Op-Ed: Senators say they’re interested in bipartisan immigration plan; here are some suggestions
Sens. Thom Tillis (R-N.C.) and Dick Durbin (D-Ill.) plan to bring together a group of senators interested in trying to revive immigration discussions after the April recess. They “want to sit at a table and ask members who have immigration, bipartisan immigration bills, to come and propose those bills to us and see if we can build a 60-vote plus margin for a group of bills.”
Are they serious about immigration reform, or are they just doing this so they will be able to say in the upcoming midterm elections that they sponsored a number of immigration reform bills?
It won’t take much effort to repackage bills that have already been introduced.
In any case, they seem at least to be open to a variety of approaches to immigration reform, so I will take this opportunity to offer them a few suggestions.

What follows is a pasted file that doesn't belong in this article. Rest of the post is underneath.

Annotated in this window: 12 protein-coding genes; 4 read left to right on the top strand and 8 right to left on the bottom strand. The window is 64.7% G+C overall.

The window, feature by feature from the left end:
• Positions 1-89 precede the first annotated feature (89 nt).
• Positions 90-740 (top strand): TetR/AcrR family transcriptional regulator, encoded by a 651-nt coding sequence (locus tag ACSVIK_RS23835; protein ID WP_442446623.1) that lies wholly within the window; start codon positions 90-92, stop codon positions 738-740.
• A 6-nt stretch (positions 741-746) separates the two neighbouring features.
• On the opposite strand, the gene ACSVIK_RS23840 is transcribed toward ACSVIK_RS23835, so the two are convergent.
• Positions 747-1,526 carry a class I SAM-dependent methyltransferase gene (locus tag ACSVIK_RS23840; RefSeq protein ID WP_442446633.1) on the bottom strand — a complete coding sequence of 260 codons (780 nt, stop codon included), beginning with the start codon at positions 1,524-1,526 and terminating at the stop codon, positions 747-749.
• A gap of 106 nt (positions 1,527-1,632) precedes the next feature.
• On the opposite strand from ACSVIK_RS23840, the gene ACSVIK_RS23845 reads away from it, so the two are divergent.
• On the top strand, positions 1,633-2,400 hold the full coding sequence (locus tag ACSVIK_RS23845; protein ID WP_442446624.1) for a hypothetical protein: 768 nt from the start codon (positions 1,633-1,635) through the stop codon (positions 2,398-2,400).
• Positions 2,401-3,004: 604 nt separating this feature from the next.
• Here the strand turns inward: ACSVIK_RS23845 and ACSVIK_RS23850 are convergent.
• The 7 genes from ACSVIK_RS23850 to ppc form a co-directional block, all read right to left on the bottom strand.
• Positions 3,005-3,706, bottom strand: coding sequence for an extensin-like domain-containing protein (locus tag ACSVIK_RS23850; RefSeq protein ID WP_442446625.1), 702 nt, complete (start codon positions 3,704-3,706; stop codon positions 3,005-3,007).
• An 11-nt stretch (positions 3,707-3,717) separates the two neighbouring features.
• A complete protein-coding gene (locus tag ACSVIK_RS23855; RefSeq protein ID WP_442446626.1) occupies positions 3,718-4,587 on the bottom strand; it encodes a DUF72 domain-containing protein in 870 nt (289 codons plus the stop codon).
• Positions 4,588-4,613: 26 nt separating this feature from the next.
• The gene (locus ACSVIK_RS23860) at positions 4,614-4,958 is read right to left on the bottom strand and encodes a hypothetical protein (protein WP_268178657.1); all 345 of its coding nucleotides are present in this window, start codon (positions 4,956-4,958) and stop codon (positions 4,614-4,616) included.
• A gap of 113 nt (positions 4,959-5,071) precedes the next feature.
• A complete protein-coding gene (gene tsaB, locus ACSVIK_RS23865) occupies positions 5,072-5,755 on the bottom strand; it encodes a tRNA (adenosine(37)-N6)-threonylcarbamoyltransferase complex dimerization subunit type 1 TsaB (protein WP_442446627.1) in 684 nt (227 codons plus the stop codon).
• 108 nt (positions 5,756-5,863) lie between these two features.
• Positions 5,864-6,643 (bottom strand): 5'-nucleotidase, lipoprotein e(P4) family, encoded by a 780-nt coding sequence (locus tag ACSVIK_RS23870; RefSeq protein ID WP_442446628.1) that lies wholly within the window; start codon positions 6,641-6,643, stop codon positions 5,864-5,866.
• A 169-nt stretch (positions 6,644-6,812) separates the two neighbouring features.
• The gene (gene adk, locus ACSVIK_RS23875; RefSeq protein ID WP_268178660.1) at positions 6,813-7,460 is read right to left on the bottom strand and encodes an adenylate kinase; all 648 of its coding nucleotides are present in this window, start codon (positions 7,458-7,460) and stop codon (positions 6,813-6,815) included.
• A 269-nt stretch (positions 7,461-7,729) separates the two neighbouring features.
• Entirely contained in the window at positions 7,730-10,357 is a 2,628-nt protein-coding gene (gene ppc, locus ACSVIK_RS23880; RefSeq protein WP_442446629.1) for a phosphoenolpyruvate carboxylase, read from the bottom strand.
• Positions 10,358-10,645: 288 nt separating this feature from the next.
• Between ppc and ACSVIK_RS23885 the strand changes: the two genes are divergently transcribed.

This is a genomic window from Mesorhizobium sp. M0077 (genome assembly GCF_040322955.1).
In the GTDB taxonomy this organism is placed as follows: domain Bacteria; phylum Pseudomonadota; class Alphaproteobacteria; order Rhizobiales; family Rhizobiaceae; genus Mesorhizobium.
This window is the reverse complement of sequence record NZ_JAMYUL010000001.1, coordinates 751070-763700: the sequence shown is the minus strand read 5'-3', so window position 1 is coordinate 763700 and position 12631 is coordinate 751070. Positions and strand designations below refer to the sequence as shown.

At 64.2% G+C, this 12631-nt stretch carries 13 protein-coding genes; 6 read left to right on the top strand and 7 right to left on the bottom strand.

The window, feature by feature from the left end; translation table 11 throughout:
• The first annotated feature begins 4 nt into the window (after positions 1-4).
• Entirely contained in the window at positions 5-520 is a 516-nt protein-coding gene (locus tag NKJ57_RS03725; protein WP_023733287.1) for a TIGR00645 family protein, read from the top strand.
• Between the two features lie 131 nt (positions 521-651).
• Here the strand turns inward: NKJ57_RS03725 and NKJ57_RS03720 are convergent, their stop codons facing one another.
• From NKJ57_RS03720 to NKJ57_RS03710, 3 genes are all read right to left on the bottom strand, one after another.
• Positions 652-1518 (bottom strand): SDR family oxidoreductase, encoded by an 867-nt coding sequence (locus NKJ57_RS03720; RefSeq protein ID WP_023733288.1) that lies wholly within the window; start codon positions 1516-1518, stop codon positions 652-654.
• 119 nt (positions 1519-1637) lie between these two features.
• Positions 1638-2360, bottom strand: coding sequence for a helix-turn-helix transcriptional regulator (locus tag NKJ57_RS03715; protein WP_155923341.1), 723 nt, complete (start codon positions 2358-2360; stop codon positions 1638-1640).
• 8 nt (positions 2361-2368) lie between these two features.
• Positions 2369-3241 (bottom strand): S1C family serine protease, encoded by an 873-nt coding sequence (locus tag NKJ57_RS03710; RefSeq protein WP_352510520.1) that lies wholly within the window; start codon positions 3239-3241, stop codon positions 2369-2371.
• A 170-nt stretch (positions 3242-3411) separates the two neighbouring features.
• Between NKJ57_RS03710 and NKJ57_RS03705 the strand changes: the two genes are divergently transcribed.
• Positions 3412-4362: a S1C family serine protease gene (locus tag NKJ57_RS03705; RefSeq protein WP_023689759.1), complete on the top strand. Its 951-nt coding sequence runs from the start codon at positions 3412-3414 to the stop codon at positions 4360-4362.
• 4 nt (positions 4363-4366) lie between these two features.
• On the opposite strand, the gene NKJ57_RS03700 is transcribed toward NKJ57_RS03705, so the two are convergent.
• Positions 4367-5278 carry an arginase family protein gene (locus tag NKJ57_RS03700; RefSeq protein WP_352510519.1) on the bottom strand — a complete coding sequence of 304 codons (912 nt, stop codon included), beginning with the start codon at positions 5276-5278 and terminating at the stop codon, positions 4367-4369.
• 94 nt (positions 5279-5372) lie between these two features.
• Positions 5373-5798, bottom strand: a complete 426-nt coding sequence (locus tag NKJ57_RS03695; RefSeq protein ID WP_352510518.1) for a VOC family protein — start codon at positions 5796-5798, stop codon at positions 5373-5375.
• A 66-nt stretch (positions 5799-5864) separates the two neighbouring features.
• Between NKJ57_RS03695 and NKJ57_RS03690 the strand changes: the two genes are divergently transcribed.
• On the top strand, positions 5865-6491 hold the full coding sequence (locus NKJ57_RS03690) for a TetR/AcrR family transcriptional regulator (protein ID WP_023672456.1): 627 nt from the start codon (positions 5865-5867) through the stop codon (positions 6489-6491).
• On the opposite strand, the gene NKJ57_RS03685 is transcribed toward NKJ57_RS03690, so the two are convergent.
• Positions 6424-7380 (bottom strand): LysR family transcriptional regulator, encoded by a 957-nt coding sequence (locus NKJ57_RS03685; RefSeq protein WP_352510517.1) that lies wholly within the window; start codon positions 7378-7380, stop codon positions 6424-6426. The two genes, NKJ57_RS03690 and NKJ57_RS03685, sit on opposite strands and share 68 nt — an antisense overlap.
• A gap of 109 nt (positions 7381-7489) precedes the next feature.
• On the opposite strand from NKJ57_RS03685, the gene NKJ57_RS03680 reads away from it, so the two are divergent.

Registry — The Democrats tried to include a registry provision update in a reconciliation bill in September 2021, but the Senate parliamentarian made them remove it. That was unfortunate. The registry provision has not been updated since 1986.
The registry provision grants lawful permanent resident status to certain undocumented immigrants who have resided continuously in the United States since before Jan. 1, 1972. This means that registry currently is available only to undocumented immigrants who have lived here continuously for half a century, which greatly reduces the value of the provision.
The Democrats went too far in the other direction with the update they put in the reconciliation bill. It would have changed this date to Jan. 1, 2011, which would make legalization available to approximately 6.7 million undocumented immigrants.
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